Bogut is a threat in the paint, but he's equally dangerous in the high post. He has a very nice shooting stroke with a high release that makes it very hard to block, and range all the way out to the three point line. His mid-range game is quite solid, he can put the ball on the floor and take it all the way to the basket, find the open man with the drive and dish, or pull up and nail the 14 footer.


Last year we thought Bogut would eventually become a Power Forward in the NBA. But judging by his physical attributes and skill set, and especially the lack of Centers in the league at the moment, there is no reason why Bogut can't play as a modern Center, like Brad Miller or Vlade Divac. You really get the feeling that he's getting the short end of the stick playing in the NCAA sometimes. Every time he tries to make an aggressive move to the basket he has some overeager 6-1 kid sliding in front of him to take an iffy charge, and whenever he puts a body on someone on defense he gets called for a ticky-tack foul, that would never be called by NBA refs. Utah's offense looks infinitely better then it did last year under Rick Majerus, but they still have problems getting the ball inside to Bogut sometimes, as they lack a great post-entry passer. Bogut would probably be averaging double the assists he has at the moment if he actually had some better shooters around him to feed off his passes when he gets double teamed, Marc Jackson aside, no one on that team is averaging more then one three pointer a game. There's also something to be said about the amount of shots Bogut is getting. While he isn't being ignored the way he was last season, he is still shooting a ridiculously high percentage from the field (62%) and it seems like Utah would benefit from pounding the ball to him inside even more and making sure he gets more looks. The problem is that the strategy of many teams when going up against Utah is to double and triple team the kid and make the rest of the team beat them instead. So far, this strategy has been fairly effective. We can only wonder how much better Bogut would be if he had some more talent surrounding him.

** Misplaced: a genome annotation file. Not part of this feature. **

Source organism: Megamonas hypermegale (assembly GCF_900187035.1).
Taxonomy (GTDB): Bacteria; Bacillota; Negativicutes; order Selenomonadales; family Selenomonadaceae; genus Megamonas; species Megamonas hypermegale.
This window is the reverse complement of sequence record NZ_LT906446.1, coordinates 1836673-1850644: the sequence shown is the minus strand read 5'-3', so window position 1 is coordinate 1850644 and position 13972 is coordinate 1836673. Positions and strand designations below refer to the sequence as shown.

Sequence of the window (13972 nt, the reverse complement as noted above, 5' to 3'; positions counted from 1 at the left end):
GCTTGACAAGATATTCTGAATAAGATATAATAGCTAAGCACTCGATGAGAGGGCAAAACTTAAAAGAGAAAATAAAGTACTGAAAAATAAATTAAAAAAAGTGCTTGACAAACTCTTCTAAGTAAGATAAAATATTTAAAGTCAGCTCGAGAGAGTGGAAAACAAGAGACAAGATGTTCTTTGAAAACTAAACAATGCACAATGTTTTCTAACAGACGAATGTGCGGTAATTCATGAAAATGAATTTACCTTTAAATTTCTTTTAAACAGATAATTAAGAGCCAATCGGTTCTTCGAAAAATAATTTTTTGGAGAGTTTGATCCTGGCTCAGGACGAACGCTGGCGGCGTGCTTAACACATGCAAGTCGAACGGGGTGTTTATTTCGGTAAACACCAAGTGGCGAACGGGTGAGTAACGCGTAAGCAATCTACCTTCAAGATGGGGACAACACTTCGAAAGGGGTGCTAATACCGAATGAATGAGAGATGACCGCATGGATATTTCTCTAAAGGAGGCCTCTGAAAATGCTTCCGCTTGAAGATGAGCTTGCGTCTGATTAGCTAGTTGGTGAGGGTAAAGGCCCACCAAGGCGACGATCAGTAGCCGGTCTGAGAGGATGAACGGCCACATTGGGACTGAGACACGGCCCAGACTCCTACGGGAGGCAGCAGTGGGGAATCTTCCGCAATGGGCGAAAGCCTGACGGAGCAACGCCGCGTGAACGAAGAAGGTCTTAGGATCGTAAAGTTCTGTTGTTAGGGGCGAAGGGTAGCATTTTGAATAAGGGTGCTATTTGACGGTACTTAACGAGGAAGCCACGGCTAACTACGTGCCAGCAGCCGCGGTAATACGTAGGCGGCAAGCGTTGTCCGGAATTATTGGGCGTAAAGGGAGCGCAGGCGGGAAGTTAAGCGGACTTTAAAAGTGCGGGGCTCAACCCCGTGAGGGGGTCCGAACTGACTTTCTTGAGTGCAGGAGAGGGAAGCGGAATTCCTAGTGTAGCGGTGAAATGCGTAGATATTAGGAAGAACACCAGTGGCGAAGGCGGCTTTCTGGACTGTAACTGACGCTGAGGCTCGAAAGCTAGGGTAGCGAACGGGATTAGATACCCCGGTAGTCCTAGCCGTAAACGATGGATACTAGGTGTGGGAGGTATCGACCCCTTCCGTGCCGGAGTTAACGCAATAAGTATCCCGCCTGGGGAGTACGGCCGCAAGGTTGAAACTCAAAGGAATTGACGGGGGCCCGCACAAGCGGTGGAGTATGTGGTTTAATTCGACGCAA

So what are the weaknesses in his game? No one is perfect, and Bogut is no exception. Bogut generally needs to become a much better defender in the post to really fulfill his potential and become an outstanding post player on both ends of the floor.


He appears to have some problems recognizing and defending the pick and roll, as well as on help defense, knowing when to rotate and when to get in the air in order to stay out of foul trouble. His man-to-man defense looks OK, especially his lateral movement, but he sometimes uses his hands too much, which gets him in foul trouble as well.

While it's not as obvious as it was last year, Bogut isn't a freak athlete and will have to work just a little bit harder and use more brain cells then the average NBA player because of that. He most likely will never be an outstanding shot blocker because of his average vertical leap, but still has some potential in this aspect because of his hands and wingspan.

All in all I think Bogut just needs to work on keeping his composure, playing to his strengths, and most importantly continue to have fun.